Has the employment status of people living with HIV changed since the early 2000s? : AIDS

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Epidemiology and Social

Has the employment status of people living with HIV changed since the early 2000s?

Annequin, Margota,b; Lert, Francec,d; Spire, Brunoe,f,g; Dray-Spira, Rosemarya,b the VESPA2 Study Group

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AIDS 29(12):p 1537-1547, July 31, 2015. | DOI: 10.1097/QAD.0000000000000722



In the general population, work constitutes a central dimension of individuals’ living conditions by providing them with financial support, social status, and identity [1]. In addition, employment status and, for those employed, working conditions and organization have major effects on health [2,3]. Among people living with HIV (PLWHIV) as well, employment status has been shown to be an independent predictor of adherence to treatment, morbidity, and mortality [4–7].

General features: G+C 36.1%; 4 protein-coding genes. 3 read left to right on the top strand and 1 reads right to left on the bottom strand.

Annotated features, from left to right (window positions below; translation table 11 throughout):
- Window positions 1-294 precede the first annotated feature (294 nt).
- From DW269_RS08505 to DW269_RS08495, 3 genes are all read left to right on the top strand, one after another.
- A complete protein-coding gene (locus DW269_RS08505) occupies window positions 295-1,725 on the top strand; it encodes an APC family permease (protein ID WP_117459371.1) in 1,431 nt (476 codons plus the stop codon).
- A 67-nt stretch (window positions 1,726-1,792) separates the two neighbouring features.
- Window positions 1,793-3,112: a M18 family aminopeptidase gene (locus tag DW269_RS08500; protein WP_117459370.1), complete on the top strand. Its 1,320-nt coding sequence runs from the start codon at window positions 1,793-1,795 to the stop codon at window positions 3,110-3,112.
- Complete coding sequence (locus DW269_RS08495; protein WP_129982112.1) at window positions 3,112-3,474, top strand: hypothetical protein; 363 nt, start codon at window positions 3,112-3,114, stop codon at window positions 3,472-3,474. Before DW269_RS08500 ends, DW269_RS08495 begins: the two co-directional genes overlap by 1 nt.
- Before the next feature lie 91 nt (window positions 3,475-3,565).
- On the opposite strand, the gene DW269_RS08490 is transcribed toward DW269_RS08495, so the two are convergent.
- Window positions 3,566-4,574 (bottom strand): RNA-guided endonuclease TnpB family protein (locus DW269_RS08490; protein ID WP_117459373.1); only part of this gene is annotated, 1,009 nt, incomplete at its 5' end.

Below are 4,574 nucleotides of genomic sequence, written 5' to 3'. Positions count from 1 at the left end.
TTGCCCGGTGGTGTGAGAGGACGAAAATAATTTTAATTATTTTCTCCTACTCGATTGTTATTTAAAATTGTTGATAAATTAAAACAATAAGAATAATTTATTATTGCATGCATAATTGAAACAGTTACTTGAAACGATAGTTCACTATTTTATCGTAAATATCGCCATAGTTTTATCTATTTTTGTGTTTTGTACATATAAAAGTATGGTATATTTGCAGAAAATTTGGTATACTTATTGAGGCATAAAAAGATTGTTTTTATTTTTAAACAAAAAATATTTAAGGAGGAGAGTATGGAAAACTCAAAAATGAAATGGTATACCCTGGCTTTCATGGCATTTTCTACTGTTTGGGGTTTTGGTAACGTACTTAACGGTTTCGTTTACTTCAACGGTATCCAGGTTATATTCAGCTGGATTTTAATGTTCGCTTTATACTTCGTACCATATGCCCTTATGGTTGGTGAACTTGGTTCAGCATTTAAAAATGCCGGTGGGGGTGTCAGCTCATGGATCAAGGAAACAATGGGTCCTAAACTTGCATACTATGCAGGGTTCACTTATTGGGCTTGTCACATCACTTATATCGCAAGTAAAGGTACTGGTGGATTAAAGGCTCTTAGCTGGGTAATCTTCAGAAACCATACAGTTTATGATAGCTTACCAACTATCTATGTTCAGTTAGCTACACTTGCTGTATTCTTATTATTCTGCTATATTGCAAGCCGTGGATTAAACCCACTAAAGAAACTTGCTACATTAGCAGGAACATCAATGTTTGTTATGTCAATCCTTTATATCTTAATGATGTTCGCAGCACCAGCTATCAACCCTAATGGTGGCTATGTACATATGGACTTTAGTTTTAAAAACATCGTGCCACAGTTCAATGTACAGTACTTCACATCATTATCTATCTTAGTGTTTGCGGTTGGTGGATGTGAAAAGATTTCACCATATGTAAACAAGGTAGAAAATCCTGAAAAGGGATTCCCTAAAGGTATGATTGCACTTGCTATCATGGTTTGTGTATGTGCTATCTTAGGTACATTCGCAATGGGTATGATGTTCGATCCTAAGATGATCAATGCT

Studies conducted in various Western countries in the early 2000s provided evidence that early in the combined antiretroviral therapy (cART) era, HIV infection negatively affected individual chances of maintaining in and accessing/returning to employment [8–12]. This deleterious effect of HIV infection on employment was shown to occur from the very first months following disease onset [13] through various mechanisms including disease severity and HIV-related discrimination [14]. As in the general population, sociodemographic characteristics including age, sex, education, country of citizenship, and family status constitute major determinants of PLWHIV's position on the labor market [11,15]. HIV-infected women, migrants, and drug users are particularly disadvantaged compared with men who have sex with men (MSM) [11].